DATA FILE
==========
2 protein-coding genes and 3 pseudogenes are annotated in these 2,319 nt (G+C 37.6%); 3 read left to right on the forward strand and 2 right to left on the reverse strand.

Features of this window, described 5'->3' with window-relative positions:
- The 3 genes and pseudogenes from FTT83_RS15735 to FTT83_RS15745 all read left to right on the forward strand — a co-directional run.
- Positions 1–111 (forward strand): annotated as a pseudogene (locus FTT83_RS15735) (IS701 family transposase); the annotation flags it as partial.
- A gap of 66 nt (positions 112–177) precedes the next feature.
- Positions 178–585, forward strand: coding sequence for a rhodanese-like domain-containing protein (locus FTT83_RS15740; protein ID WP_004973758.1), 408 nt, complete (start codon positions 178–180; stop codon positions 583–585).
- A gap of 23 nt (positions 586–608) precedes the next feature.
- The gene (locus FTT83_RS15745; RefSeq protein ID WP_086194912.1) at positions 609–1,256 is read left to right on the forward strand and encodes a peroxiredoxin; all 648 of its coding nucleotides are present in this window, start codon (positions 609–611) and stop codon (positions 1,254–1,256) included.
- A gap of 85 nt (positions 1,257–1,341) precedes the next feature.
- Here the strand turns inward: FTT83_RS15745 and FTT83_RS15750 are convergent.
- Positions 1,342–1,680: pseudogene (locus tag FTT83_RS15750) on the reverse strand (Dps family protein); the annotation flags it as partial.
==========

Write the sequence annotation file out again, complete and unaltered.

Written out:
2 protein-coding genes and 3 pseudogenes are annotated in these 2,319 nt (G+C 37.6%); 3 read left to right on the forward strand and 2 right to left on the reverse strand.

Features of this window, described 5'->3' with window-relative positions:
- The 3 genes and pseudogenes from FTT83_RS15735 to FTT83_RS15745 all read left to right on the forward strand — a co-directional run.
- Positions 1–111 (forward strand): annotated as a pseudogene (locus FTT83_RS15735) (IS701 family transposase); the annotation flags it as partial.
- A gap of 66 nt (positions 112–177) precedes the next feature.
- Positions 178–585, forward strand: coding sequence for a rhodanese-like domain-containing protein (locus FTT83_RS15740; protein ID WP_004973758.1), 408 nt, complete (start codon positions 178–180; stop codon positions 583–585).
- A gap of 23 nt (positions 586–608) precedes the next feature.
- The gene (locus FTT83_RS15745; RefSeq protein ID WP_086194912.1) at positions 609–1,256 is read left to right on the forward strand and encodes a peroxiredoxin; all 648 of its coding nucleotides are present in this window, start codon (positions 609–611) and stop codon (positions 1,254–1,256) included.
- A gap of 85 nt (positions 1,257–1,341) precedes the next feature.
- Here the strand turns inward: FTT83_RS15745 and FTT83_RS15750 are convergent.
- Positions 1,342–1,680: pseudogene (locus tag FTT83_RS15750) on the reverse strand (Dps family protein); the annotation flags it as partial.